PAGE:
On commencement of works I had noticed that there were 2 fuseboards. While 2 fuseboards are not a rarity, as you would have them supplying different areas i.e. main house and outbuildings [all separate dwellings, independent of main house must have their own fuseboard]. On this occasion it was most unusual as the fuseboards were placed next door to each other and was to purely allow for increased usage in the house. In this instance, the better option would have been to increase the size of the fuseboard and have everything on one board.
The old fuseboard was not RCD protected and the new fuseboard had been fitted with RCD protection. My findings had identified that the circuits had not been protected by the main RCD on the new board and had in fact been wired incorrectly. The incorrect wiring meant that the mcbs [miniature circuit breakers] would not trip in the event of a fault on the circuit. I advised client that this would have to be rectified. While the work was carried out by a 'qualified' electrician, I was very surprised to see this kind of incompetence.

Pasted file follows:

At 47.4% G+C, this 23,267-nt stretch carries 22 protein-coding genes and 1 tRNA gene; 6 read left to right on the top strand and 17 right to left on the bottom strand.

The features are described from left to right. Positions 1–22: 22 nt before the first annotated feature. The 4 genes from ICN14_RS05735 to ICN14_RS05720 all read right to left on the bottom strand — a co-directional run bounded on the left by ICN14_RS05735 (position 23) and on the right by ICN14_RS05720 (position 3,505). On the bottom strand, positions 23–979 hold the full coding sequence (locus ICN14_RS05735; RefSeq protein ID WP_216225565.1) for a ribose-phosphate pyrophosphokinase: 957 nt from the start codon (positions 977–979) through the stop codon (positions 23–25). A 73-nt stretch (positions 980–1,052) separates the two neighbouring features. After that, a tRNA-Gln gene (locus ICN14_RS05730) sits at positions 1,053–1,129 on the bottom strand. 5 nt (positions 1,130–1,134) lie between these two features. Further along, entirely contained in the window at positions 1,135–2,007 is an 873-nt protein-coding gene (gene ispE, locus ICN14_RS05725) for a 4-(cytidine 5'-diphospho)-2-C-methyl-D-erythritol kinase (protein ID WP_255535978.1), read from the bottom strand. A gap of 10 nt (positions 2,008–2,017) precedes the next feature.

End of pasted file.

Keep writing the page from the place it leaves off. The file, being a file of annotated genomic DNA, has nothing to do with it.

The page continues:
So before I began changing the light fittings, I installed an RCD and rectified the incorrect wiring on the old fuseboard. I then correctly rewired the newer fuseboard so that the mcbs were protecting the circuits.
With the boards now wired correctly the RCDs began picking up the earth faults and were tripping respectively. This was traced back to a faulty old double socket which was disconnected.
If I could advise anyone it would be:
- Please make sure that your work is carried out by a qualified, competent electrician.
- Make sure to check the siret number. This can be done online and will show you exactly what the person is qualified to do.
- If you cannot check the siret, ask for the carte professionnelle. This has all the information on the back of the card including work qualified to carry out.